Tuesday, November 4, 2003
Kids from around Hood River, Mosier and across the river in Washington have been busy the past few weeks making containers for donations to the Columbia Center for the Arts, the facility at 3rd and Cascade streets that will one day house the Columbia Art Gallery and CAST Theater.
Students from many of the area’s elementary schools have gotten into the act, turning old plastic bottles into colorful containers to be used in the “Change for the Arts” fundraiser. Middle school and high school students also will work on the project.
Change for the Arts is one of a series of fundraisers for the arts center, whose board is seeking to raise about $900,000 to purchase the former American Legion building and renovate it.
The Change for the Arts containers have been distributed to retailers in Hood River and the Upper Valley, as well as White Salmon. Customers who want to help contribute to the arts center can deposit spare change in the containers.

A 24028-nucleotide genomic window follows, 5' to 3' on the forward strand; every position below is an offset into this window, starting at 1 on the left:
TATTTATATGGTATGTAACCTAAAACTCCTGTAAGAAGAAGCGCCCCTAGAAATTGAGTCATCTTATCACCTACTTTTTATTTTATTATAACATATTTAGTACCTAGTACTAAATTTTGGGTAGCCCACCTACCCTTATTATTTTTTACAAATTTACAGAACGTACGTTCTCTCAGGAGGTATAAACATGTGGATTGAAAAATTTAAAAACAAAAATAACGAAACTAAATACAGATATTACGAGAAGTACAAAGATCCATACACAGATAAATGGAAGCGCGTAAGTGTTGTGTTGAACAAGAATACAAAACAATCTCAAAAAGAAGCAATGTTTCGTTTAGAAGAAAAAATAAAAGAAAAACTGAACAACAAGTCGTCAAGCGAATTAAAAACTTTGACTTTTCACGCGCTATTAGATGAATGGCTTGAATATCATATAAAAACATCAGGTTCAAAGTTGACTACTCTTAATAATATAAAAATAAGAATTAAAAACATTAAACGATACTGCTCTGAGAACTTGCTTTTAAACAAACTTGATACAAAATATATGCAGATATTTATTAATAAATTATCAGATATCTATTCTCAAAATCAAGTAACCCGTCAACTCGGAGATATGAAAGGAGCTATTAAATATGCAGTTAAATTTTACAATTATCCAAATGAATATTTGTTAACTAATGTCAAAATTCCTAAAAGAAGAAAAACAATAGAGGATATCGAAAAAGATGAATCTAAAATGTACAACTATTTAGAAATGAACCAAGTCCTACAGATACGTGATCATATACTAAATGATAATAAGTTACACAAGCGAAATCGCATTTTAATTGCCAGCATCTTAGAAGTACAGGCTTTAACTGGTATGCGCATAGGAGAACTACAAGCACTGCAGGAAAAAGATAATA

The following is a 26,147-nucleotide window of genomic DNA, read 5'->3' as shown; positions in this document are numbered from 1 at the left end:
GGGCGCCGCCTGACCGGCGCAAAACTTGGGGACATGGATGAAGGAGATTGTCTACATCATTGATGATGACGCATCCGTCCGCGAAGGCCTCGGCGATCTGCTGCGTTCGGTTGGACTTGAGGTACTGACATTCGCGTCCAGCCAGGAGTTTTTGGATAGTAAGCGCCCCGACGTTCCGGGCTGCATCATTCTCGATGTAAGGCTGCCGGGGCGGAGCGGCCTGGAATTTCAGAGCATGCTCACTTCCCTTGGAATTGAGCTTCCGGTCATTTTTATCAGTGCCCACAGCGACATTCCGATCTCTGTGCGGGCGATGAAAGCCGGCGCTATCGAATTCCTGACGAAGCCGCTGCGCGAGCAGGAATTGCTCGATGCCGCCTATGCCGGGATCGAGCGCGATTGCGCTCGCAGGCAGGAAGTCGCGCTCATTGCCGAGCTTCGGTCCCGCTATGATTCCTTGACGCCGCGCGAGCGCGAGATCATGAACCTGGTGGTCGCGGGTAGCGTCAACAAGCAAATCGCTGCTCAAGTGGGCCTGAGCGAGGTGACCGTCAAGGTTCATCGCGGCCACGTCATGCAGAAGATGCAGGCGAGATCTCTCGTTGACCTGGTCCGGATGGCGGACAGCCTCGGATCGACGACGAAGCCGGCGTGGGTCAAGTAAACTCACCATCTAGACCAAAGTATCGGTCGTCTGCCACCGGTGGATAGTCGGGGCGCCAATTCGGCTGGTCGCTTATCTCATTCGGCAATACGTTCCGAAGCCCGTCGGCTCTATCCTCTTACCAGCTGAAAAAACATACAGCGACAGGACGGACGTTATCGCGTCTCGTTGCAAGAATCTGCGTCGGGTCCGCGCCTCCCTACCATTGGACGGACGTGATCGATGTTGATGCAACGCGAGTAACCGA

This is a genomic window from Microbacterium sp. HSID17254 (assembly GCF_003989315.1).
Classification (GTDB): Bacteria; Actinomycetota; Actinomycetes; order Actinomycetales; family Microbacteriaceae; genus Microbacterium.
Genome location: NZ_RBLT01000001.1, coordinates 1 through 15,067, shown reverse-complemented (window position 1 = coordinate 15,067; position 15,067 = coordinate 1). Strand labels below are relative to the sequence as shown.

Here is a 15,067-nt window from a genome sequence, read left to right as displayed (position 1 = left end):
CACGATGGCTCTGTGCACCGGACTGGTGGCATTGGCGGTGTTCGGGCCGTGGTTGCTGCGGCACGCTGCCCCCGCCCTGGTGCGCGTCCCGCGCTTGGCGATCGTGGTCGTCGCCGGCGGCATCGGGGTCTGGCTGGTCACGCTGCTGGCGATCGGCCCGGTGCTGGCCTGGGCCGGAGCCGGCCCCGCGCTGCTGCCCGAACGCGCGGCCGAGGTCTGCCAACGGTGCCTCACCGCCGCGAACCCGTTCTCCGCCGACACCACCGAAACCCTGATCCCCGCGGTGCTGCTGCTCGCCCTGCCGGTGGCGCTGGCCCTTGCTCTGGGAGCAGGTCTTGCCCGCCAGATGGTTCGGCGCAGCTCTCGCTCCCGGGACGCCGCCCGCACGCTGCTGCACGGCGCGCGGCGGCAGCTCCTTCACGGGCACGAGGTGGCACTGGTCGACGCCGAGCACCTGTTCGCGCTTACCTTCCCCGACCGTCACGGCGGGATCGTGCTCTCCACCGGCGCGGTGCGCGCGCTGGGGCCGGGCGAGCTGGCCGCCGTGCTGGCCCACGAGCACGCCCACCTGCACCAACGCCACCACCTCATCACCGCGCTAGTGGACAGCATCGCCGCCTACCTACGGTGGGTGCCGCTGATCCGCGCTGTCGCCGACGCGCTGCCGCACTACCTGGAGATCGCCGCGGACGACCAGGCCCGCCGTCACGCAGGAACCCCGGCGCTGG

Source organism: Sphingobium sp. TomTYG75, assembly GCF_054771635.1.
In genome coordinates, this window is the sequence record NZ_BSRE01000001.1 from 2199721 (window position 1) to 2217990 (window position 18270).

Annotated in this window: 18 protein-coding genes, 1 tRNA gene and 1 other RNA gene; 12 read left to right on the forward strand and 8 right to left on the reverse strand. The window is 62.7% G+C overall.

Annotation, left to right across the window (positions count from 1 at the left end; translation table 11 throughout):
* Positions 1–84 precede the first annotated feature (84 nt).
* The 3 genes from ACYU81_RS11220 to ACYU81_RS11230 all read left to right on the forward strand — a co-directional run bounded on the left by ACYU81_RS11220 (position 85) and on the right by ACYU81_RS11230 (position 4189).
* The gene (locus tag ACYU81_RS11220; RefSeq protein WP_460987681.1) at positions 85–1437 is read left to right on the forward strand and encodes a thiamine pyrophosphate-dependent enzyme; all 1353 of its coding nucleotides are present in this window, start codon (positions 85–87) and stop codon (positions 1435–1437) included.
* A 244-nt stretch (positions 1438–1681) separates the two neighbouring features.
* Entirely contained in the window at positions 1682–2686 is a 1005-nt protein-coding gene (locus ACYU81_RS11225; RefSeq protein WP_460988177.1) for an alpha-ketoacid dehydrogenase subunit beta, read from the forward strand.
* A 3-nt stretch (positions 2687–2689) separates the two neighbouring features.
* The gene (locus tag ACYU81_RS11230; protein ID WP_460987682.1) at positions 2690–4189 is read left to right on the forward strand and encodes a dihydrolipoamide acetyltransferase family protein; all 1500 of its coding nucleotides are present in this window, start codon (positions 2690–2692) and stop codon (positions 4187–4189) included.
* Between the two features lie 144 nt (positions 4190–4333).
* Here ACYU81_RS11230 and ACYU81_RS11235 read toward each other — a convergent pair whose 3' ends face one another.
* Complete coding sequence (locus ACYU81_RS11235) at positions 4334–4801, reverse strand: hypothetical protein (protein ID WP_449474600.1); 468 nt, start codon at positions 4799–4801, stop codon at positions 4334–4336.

“We’d really like to have total community involvement,” said project organizer Leslie Cogswell. By making the containers readily available where people shop, community members can easily contribute to the project.
The Change for the Arts containers will be out in the community for six months. The goal is to raise $50,000 — all in spare change.
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I Can't Keep Quiet singers at "Citizen Town Hall"
‘I can’t keep quiet,’ sing members of an impromptu choir in front of Hood River Middle School Saturday prior to the citizen town hall for questions to Rep. Greg Walden. The song addresses female empowerment generally and sexual violence implicitly, and gained prominence during the International Women’s Day events in January. The singers braved a sudden squall to finish their song and about 220 people gathered in HRMS auditorium, which will be the scene of the April 12 town hall with Rep. Greg Walden, at 3 p.m. Enlarge